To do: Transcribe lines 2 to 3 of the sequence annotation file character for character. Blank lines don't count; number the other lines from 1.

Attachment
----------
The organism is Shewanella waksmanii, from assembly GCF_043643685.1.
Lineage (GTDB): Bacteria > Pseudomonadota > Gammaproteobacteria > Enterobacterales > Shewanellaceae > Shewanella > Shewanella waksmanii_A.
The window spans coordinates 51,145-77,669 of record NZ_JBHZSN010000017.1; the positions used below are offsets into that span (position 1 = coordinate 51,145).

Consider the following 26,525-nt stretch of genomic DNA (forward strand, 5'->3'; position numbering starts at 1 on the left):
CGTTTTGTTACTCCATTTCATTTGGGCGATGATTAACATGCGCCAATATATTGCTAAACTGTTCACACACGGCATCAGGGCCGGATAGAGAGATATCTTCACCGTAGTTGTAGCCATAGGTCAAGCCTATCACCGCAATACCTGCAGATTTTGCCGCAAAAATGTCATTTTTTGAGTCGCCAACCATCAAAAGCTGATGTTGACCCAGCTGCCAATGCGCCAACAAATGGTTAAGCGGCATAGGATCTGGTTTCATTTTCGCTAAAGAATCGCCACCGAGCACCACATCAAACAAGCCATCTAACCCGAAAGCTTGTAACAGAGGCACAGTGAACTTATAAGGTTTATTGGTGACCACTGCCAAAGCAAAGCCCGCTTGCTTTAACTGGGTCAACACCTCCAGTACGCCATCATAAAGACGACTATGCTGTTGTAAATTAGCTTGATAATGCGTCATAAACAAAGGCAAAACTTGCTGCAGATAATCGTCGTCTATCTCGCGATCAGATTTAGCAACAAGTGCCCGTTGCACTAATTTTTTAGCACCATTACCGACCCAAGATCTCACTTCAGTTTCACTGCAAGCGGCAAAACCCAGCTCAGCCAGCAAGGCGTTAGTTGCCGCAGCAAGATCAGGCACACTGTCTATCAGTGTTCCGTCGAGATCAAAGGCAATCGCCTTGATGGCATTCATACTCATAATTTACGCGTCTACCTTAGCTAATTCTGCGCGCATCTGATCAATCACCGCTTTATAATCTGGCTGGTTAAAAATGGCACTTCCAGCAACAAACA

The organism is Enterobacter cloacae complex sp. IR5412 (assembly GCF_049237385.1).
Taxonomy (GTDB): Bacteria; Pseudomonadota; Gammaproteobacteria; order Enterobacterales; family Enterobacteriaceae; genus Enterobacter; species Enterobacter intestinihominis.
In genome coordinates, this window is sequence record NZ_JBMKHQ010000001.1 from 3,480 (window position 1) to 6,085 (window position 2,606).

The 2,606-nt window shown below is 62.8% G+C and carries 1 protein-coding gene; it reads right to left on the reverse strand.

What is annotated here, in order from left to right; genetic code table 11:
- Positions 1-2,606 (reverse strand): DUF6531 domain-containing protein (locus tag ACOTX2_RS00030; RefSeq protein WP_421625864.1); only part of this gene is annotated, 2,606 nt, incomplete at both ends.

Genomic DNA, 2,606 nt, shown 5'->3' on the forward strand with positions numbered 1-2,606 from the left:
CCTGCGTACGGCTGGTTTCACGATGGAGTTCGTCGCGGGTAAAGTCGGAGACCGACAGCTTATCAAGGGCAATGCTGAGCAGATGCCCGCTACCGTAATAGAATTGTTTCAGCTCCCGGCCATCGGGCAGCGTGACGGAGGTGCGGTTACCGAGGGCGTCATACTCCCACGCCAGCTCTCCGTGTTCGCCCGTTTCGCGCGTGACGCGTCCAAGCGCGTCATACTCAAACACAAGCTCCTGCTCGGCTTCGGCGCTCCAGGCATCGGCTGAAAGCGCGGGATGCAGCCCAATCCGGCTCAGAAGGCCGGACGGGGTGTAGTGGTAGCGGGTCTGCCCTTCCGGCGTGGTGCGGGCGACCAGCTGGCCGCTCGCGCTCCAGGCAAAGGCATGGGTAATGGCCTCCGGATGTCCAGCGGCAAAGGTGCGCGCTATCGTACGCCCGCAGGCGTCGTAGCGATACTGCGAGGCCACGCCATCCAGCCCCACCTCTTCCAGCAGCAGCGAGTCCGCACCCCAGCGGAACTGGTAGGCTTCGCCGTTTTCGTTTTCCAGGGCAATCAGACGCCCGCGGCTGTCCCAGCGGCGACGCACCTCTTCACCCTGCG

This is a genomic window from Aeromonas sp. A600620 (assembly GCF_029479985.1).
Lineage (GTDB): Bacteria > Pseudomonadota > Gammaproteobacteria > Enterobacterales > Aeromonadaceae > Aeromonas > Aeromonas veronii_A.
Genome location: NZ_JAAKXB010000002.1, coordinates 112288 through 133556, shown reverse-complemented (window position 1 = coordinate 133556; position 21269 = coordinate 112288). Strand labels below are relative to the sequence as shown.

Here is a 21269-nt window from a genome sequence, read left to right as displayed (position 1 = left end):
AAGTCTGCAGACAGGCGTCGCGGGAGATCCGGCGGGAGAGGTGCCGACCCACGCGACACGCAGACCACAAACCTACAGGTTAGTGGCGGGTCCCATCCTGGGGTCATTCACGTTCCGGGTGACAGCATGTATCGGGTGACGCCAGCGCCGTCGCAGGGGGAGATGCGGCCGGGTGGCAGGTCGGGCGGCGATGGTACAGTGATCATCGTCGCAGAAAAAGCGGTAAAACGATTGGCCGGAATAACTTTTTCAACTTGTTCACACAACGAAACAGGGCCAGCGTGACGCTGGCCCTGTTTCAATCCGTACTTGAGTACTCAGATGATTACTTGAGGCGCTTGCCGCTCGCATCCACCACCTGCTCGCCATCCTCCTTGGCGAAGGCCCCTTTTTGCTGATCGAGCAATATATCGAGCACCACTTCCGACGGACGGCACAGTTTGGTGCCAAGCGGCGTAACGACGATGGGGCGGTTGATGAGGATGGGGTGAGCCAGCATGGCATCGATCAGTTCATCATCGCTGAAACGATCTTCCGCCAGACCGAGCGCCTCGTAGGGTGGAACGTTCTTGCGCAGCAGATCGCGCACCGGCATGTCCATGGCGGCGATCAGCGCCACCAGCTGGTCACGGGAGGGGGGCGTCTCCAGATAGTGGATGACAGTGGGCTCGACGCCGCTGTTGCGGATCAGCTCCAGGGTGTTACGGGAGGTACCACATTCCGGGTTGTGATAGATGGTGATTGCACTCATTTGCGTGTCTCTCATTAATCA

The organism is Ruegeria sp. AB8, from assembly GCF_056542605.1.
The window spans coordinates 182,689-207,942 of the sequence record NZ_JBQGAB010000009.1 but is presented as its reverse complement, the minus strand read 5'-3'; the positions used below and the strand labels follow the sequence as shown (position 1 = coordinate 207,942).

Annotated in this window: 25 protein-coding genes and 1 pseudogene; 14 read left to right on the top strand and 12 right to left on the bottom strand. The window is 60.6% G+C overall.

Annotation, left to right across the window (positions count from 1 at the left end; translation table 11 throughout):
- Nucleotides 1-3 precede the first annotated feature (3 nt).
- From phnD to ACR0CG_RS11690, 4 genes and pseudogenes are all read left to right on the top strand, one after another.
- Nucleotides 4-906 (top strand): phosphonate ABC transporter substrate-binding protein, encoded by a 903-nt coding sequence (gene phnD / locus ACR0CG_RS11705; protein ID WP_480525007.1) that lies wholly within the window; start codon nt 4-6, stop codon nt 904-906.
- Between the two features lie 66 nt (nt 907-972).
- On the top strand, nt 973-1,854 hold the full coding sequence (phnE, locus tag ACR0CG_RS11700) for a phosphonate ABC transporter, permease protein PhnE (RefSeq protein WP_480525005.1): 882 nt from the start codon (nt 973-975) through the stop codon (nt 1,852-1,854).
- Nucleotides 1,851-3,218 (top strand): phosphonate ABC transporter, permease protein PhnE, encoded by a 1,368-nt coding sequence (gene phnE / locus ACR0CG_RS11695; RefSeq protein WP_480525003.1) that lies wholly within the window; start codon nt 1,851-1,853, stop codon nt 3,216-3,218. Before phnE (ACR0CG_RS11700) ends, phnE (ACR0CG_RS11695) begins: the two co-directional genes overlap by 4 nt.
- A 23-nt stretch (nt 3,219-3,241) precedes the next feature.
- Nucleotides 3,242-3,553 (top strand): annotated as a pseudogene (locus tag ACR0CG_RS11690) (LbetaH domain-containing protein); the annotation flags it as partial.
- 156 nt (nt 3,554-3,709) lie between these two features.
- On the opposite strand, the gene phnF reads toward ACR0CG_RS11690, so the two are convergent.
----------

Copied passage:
Lineage (GTDB): Bacteria > Pseudomonadota > Gammaproteobacteria > Enterobacterales > Shewanellaceae > Shewanella > Shewanella waksmanii_A.
The window spans coordinates 51,145-77,669 of record NZ_JBHZSN010000017.1; the positions used below are offsets into that span (position 1 = coordinate 51,145).